It is important to find the right balance – voicing off on party political matters is not acceptable, but sharing articles or views on current cultural issues is fine, as is revealing something of one’s “private life”. The girls are used to seeing my walking my dog, so I might tweet a cute pic. I’m also keen for the girls to be avid readers, and might recommend a book that I enjoyed. One of my interests is providing girls with positive role models, so I would share articles and information on this topic.

We provide training for all of our staff on the usage of Social Media, and this is updated yearly to include newest information.

How does the inclusion of Social Media in day-to-day school life affect the way you engage with your pupils on this issue?

I believe that there is no point in teaching usage of Social Media as a stand-alone lesson in PSHE. Our pupils see that our online activities run throughout our school community. They see their headteacher as an avid (some might say obsessive!) Twitter user, and so this embeds awareness of technology.

It also prevents young people from feeling that Social Media belongs to teens – if they see it as a communication tool that adults use, then they feel they are joining the digital community, and that they must be mature in their usage of it. We see it as showing children that this technology doesn’t exist in a dark corner of the internet, and they need to be accountable for the messages that they post.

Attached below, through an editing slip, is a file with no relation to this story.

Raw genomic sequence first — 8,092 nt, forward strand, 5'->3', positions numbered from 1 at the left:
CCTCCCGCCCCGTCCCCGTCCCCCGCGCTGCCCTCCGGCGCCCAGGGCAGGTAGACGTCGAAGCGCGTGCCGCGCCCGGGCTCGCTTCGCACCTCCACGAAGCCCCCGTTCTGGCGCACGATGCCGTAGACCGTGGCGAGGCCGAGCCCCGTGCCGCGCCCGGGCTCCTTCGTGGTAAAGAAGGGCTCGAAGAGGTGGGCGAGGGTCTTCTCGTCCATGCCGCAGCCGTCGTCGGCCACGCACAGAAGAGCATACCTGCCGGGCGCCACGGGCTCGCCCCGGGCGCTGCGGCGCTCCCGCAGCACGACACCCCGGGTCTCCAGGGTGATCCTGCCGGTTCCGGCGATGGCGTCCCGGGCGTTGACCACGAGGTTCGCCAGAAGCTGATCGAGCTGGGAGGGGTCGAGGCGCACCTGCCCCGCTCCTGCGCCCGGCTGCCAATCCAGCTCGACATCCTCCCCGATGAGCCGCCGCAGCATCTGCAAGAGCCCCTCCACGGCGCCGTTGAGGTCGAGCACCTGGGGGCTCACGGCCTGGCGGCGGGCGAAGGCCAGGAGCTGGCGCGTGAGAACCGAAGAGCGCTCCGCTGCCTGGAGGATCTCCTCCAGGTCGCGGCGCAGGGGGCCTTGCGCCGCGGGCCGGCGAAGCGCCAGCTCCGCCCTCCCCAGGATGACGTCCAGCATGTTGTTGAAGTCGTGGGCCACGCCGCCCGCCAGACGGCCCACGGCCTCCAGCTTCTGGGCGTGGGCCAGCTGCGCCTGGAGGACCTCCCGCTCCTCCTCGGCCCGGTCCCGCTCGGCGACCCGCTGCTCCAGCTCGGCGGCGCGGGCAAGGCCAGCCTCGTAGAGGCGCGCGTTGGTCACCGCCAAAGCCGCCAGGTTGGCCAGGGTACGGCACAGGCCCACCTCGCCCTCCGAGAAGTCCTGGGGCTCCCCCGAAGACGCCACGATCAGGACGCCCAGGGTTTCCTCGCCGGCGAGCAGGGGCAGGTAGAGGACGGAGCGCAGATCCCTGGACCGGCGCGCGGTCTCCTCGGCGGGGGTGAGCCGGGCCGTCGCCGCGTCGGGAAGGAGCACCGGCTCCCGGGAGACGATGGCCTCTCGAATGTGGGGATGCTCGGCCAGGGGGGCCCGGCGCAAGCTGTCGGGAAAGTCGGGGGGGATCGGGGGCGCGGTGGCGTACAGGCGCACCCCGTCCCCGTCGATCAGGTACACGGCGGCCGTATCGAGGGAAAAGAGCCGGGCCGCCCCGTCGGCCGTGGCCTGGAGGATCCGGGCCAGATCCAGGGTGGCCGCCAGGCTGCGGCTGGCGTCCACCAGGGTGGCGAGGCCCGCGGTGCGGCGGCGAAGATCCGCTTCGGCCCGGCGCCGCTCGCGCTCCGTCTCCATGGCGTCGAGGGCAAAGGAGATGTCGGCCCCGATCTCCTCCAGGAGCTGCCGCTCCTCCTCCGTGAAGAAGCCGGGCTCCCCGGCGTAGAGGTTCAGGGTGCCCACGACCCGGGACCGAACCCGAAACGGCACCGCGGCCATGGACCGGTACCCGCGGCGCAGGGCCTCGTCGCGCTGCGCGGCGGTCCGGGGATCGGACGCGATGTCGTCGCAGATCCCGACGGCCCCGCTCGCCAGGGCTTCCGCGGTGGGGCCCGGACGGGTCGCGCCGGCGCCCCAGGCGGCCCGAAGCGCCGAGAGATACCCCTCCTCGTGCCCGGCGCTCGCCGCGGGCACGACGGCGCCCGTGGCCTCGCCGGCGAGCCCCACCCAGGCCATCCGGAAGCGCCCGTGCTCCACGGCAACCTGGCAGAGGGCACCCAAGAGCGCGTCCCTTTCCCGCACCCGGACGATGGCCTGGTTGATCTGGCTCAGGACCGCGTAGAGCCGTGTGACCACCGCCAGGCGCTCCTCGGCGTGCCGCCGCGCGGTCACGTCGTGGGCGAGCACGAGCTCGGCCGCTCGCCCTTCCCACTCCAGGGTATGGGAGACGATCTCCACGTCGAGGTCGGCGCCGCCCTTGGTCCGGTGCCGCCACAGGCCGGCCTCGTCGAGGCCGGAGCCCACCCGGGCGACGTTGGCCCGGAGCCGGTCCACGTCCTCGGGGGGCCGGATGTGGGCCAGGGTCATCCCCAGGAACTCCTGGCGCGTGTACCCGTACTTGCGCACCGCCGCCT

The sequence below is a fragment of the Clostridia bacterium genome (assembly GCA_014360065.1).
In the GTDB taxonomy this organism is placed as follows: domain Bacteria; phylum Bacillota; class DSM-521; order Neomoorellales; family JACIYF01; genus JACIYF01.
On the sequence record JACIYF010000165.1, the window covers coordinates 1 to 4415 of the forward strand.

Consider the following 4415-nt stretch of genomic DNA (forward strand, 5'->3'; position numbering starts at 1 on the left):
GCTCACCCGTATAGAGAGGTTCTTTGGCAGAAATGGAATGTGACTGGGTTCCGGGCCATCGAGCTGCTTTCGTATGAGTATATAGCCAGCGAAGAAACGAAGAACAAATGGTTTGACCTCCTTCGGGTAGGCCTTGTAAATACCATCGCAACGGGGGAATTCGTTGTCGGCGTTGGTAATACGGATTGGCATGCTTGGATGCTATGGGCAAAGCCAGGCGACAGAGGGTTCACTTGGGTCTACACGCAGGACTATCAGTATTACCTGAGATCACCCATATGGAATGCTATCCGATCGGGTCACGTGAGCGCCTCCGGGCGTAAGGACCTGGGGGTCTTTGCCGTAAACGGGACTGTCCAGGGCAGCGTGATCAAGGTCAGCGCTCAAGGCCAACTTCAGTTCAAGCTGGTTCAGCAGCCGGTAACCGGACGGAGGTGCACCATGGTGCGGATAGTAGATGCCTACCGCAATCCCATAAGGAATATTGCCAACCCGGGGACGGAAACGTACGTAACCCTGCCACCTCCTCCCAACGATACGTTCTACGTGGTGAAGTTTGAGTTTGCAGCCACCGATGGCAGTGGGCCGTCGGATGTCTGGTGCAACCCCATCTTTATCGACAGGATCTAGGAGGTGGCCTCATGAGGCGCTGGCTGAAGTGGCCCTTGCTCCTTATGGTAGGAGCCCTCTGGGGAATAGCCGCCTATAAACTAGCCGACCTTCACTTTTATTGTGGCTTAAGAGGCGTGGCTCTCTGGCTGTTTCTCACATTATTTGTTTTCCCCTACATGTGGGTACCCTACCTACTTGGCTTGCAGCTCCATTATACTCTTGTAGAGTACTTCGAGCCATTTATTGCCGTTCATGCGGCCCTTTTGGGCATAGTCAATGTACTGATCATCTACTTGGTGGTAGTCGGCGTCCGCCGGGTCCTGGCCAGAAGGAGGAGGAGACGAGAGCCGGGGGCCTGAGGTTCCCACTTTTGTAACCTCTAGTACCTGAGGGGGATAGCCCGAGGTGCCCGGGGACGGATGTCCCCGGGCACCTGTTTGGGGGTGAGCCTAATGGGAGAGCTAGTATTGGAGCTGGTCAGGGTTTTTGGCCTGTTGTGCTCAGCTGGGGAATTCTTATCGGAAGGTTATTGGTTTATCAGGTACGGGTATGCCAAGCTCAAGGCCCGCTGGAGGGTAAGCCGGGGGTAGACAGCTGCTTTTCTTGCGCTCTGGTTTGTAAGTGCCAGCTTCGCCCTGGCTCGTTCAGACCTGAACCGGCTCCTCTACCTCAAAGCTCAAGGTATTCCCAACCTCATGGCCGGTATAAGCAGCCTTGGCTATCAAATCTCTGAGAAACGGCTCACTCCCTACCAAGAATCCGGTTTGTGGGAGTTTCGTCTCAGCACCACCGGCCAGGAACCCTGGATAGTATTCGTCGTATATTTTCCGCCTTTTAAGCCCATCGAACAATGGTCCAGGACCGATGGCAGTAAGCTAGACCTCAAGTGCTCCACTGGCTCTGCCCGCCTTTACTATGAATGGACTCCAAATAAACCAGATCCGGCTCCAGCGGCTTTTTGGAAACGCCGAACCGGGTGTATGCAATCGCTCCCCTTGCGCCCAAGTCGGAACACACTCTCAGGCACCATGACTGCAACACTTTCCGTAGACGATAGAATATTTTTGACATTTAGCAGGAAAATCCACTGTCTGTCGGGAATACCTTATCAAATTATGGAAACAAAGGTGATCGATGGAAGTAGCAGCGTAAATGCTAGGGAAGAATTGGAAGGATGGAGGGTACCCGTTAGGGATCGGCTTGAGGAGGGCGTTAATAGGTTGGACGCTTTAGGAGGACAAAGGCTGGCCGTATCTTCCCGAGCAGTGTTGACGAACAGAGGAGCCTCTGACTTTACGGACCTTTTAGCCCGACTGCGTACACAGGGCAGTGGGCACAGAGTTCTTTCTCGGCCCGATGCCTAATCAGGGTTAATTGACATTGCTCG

We start formal lessons on use of Social Media in Year 6/7. A staff member has CEOP training, so can talk to the girls about the dangers of Social Media, how to report anything that they feel worried about, and how to use each site safely.

In addition, a career consultant comes to the school to speak to our senior girls, and her lessons include awareness of reputation management. This makes the girls think about what they post online, and just how big their digital footprint is.

Does your Social Media policy affect the school policy on smartphone usage?

No, not really. While we are aware that our girls walk around the school with an incredibly powerful resource in their pocket, at present we do not allow usage of mobile technology during school hours. We also block Facebook during school hours. I anticipate a change in the future – that using a smartphone in class will become second nature, just as using a calculator replaced the slide rule, but not quite yet. Phones used during class are confiscated, and we are rather strict about this. We are working towards using technology such as iPads in school, but we are very much aware that it is a dangerous assumption to think that all children will have access to specific (expensive) products.

What advice do you have for parents?

My advice to parents on dealing with their children’s online life, is the same as in their real life – be interested! Be open, ask questions, and keep the communication flowing.

Much as many parents might like it to disappear, Social Media is a genie that is not going back into the bottle! We will see it becoming more and more prevalent in the coming years, and it is important that we teach kids how to use it responsibly.


This post was originally published on Jump! Mag. Rebecca has since left RHS Bath, an independent day and boarding school for girls aged 3 – 18 years, and is headteacher in another school 


You Might Also Like